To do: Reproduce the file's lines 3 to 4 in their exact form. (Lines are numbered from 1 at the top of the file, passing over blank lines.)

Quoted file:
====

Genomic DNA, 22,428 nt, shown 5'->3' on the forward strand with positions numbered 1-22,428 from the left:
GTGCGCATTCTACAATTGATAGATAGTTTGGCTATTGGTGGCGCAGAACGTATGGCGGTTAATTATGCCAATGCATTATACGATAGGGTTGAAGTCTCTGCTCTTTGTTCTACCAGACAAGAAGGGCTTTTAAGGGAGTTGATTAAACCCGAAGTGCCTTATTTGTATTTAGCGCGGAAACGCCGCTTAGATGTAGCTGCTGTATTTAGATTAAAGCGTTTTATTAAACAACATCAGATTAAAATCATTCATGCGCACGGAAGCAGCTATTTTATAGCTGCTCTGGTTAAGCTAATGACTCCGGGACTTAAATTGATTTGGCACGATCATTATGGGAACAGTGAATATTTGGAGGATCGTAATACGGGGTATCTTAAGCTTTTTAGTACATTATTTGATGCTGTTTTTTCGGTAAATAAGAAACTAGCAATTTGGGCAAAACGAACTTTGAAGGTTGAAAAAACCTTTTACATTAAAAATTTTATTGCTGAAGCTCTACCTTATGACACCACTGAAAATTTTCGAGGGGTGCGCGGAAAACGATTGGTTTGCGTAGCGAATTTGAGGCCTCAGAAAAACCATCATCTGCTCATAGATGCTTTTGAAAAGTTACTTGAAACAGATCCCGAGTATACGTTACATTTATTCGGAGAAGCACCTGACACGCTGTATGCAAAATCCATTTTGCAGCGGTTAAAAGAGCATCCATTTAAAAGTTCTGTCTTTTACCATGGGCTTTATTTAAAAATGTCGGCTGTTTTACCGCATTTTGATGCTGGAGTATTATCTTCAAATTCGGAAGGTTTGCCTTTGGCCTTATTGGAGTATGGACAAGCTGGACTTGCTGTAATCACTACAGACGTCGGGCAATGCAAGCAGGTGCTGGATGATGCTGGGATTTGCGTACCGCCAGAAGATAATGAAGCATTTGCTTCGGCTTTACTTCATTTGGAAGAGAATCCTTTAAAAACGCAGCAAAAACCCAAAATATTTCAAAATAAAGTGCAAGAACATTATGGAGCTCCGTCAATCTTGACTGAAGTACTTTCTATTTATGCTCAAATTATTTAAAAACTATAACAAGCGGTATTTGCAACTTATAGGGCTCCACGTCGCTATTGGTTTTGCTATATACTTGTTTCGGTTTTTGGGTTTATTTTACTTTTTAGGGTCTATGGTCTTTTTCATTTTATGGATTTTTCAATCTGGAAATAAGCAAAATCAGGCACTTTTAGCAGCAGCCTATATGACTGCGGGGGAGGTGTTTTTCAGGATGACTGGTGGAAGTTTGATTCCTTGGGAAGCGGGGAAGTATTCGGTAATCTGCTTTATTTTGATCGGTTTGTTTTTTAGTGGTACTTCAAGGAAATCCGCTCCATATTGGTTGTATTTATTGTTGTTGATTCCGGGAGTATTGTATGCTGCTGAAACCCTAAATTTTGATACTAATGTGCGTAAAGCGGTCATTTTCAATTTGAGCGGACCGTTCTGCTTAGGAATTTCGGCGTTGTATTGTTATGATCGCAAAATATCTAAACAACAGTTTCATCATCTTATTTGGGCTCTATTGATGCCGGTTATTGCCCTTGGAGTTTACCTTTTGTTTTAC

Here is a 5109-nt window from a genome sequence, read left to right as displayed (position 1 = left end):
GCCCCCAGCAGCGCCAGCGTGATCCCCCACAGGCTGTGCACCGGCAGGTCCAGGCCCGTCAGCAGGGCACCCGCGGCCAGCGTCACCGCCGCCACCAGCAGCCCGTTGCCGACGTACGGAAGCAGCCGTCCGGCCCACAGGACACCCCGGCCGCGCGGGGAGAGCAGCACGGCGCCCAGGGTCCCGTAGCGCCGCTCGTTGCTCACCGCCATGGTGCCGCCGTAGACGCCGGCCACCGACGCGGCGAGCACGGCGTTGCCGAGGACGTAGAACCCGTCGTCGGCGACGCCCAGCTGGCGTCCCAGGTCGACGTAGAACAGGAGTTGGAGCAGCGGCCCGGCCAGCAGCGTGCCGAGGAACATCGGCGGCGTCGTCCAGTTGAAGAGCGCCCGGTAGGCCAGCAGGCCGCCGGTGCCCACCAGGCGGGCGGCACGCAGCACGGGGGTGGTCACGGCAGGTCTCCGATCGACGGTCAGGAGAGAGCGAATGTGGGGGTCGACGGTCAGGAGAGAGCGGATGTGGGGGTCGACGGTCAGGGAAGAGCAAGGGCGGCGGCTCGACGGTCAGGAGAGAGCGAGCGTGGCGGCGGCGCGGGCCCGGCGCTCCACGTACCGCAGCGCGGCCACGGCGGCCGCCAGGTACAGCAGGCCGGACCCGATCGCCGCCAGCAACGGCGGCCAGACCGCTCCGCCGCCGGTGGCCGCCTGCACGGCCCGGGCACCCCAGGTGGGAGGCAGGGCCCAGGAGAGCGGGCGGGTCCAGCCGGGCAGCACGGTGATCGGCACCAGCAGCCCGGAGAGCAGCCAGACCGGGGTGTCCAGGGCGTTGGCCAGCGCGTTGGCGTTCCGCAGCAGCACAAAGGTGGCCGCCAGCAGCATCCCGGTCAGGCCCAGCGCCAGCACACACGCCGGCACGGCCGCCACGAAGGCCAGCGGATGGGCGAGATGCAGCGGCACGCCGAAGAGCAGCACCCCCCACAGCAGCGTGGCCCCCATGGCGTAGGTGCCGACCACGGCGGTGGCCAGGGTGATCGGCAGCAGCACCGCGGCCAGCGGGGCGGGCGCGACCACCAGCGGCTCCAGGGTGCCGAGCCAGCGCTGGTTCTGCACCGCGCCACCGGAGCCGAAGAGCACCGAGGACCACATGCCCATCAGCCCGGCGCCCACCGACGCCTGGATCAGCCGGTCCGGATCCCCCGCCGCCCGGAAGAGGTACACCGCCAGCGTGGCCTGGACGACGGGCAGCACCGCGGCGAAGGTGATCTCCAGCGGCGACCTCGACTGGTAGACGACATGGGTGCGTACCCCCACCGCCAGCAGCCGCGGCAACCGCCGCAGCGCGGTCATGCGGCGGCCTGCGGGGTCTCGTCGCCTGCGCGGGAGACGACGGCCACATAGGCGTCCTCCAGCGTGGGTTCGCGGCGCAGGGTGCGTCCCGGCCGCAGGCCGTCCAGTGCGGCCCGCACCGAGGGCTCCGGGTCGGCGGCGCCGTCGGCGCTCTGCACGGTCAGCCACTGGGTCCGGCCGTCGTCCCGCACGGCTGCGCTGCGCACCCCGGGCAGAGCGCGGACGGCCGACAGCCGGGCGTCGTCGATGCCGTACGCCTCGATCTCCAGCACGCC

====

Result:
Here is a 5109-nt window from a genome sequence, read left to right as displayed (position 1 = left end):
GCCCCCAGCAGCGCCAGCGTGATCCCCCACAGGCTGTGCACCGGCAGGTCCAGGCCCGTCAGCAGGGCACCCGCGGCCAGCGTCACCGCCGCCACCAGCAGCCCGTTGCCGACGTACGGAAGCAGCCGTCCGGCCCACAGGACACCCCGGCCGCGCGGGGAGAGCAGCACGGCGCCCAGGGTCCCGTAGCGCCGCTCGTTGCTCACCGCCATGGTGCCGCCGTAGACGCCGGCCACCGACGCGGCGAGCACGGCGTTGCCGAGGACGTAGAACCCGTCGTCGGCGACGCCCAGCTGGCGTCCCAGGTCGACGTAGAACAGGAGTTGGAGCAGCGGCCCGGCCAGCAGCGTGCCGAGGAACATCGGCGGCGTCGTCCAGTTGAAGAGCGCCCGGTAGGCCAGCAGGCCGCCGGTGCCCACCAGGCGGGCGGCACGCAGCACGGGGGTGGTCACGGCAGGTCTCCGATCGACGGTCAGGAGAGAGCGAATGTGGGGGTCGACGGTCAGGAGAGAGCGGATGTGGGGGTCGACGGTCAGGGAAGAGCAAGGGCGGCGGCTCGACGGTCAGGAGAGAGCGAGCGTGGCGGCGGCGCGGGCCCGGCGCTCCACGTACCGCAGCGCGGCCACGGCGGCCGCCAGGTACAGCAGGCCGGACCCGATCGCCGCCAGCAACGGCGGCCAGACCGCTCCGCCGCCGGTGGCCGCCTGCACGGCCCGGGCACCCCAGGTGGGAGGCAGGGCCCAGGAGAGCGGGCGGGTCCAGCCGGGCAGCACGGTGATCGGCACCAGCAGCCCGGAGAGCAGCCAGACCGGGGTGTCCAGGGCGTTGGCCAGCGCGTTGGCGTTCCGCAGCAGCACAAAGGTGGCCGCCAGCAGCATCCCGGTCAGGCCCAGCGCCAGCACACACGCCGGCACGGCCGCCACGAAGGCCAGCGGATGGGCGAGATGCAGCGGCACGCCGAAGAGCAGCACCCCCCACAGCAGCGTGGCCCCCATGGCGTAGGTGCCGACCACGGCGGTGGCCAGGGTGATCGGCAGCAGCACCGCGGCCAGCGGGGCGGGCGCGACCACCAGCGGCTCCAGGGTGCCGAGCCAGCGCTGGTTCTGCACCGCGCCACCGGAGCCGAAGAGCACCGAGGACCACATGCCCATCAGCCCGGCGCCCACCGACGCCTGGATCAGCCGGTCCGGATCCCCCGCCGCCCGGAAGAGGTACACCGCCAGCGTGGCCTGGACGACGGGCAGCACCGCGGCGAAGGTGATCTCCAGCGGCGACCTCGACTGGTAGACGACATGGGTGCGTACCCCCACCGCCAGCAGCCGCGGCAACCGCCGCAGCGCGGTCATGCGGCGGCCTGCGGGGTCTCGTCGCCTGCGCGGGAGACGACGGCCACATAGGCGTCCTCCAGCGTGGGTTCGCGGCGCAGGGTGCGTCCCGGCCGCAGGCCGTCCAGTGCGGCCCGCACCGAGGGCTCCGGGTCGGCGGCGCCGTCGGCGCTCTGCACGGTCAGCCACTGGGTCCGGCCGTCGTCCCGCACGGCTGCGCTGCGCACCCCGGGCAGAGCGCGGACGGCCGACAGCCGGGCGTCGTCGATGCCGTACGCCTCGATCTCCAGCACGCC